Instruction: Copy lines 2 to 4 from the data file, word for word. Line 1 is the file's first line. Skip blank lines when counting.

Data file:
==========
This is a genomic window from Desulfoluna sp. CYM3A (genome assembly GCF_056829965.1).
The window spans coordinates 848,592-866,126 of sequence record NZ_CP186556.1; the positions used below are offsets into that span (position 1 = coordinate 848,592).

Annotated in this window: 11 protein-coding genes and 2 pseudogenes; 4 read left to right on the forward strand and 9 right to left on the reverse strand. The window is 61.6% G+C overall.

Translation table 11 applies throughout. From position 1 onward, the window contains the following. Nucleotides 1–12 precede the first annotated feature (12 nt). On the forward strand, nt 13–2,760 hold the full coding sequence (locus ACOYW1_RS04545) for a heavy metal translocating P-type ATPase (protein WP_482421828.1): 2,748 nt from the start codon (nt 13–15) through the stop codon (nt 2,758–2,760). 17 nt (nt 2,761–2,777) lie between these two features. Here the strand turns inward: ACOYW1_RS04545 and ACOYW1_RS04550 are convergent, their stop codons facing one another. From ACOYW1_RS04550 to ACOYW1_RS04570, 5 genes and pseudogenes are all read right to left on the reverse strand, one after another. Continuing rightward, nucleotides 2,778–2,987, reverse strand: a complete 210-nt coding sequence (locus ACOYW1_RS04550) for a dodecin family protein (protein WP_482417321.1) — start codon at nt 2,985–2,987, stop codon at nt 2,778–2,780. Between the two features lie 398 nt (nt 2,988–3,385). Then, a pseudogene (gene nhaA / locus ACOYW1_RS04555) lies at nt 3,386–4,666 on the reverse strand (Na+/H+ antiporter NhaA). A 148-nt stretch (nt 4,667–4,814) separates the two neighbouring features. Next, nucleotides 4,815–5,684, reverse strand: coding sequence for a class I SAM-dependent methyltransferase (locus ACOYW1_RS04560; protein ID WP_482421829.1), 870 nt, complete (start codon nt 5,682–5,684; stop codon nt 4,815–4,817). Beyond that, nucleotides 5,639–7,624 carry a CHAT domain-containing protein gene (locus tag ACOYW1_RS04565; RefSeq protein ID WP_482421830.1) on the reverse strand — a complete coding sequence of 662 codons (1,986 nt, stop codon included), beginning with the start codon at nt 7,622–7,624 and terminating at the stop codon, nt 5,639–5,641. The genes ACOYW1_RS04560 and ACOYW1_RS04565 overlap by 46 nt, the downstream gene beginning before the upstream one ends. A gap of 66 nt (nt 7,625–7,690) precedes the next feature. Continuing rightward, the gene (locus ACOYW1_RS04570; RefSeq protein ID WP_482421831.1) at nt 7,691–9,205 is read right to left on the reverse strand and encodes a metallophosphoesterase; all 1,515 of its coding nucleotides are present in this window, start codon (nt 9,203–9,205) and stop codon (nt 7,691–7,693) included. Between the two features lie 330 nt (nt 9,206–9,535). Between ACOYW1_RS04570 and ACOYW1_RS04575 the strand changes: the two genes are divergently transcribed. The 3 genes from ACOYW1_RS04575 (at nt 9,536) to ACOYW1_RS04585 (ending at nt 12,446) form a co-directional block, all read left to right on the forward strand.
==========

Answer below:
The window spans coordinates 848,592-866,126 of sequence record NZ_CP186556.1; the positions used below are offsets into that span (position 1 = coordinate 848,592).

Annotated in this window: 11 protein-coding genes and 2 pseudogenes; 4 read left to right on the forward strand and 9 right to left on the reverse strand. The window is 61.6% G+C overall.

Translation table 11 applies throughout. From position 1 onward, the window contains the following. Nucleotides 1–12 precede the first annotated feature (12 nt). On the forward strand, nt 13–2,760 hold the full coding sequence (locus ACOYW1_RS04545) for a heavy metal translocating P-type ATPase (protein WP_482421828.1): 2,748 nt from the start codon (nt 13–15) through the stop codon (nt 2,758–2,760). 17 nt (nt 2,761–2,777) lie between these two features. Here the strand turns inward: ACOYW1_RS04545 and ACOYW1_RS04550 are convergent, their stop codons facing one another. From ACOYW1_RS04550 to ACOYW1_RS04570, 5 genes and pseudogenes are all read right to left on the reverse strand, one after another. Continuing rightward, nucleotides 2,778–2,987, reverse strand: a complete 210-nt coding sequence (locus ACOYW1_RS04550) for a dodecin family protein (protein WP_482417321.1) — start codon at nt 2,985–2,987, stop codon at nt 2,778–2,780. Between the two features lie 398 nt (nt 2,988–3,385). Then, a pseudogene (gene nhaA / locus ACOYW1_RS04555) lies at nt 3,386–4,666 on the reverse strand (Na+/H+ antiporter NhaA). A 148-nt stretch (nt 4,667–4,814) separates the two neighbouring features. Next, nucleotides 4,815–5,684, reverse strand: coding sequence for a class I SAM-dependent methyltransferase (locus ACOYW1_RS04560; protein ID WP_482421829.1), 870 nt, complete (start codon nt 5,682–5,684; stop codon nt 4,815–4,817). Beyond that, nucleotides 5,639–7,624 carry a CHAT domain-containing protein gene (locus tag ACOYW1_RS04565; RefSeq protein ID WP_482421830.1) on the reverse strand — a complete coding sequence of 662 codons (1,986 nt, stop codon included), beginning with the start codon at nt 7,622–7,624 and terminating at the stop codon, nt 5,639–5,641. The genes ACOYW1_RS04560 and ACOYW1_RS04565 overlap by 46 nt, the downstream gene beginning before the upstream one ends. A gap of 66 nt (nt 7,625–7,690) precedes the next feature. Continuing rightward, the gene (locus ACOYW1_RS04570; RefSeq protein ID WP_482421831.1) at nt 7,691–9,205 is read right to left on the reverse strand and encodes a metallophosphoesterase; all 1,515 of its coding nucleotides are present in this window, start codon (nt 9,203–9,205) and stop codon (nt 7,691–7,693) included. Between the two features lie 330 nt (nt 9,206–9,535). Between ACOYW1_RS04570 and ACOYW1_RS04575 the strand changes: the two genes are divergently transcribed. The 3 genes from ACOYW1_RS04575 (at nt 9,536) to ACOYW1_RS04585 (ending at nt 12,446) form a co-directional block, all read left to right on the forward strand.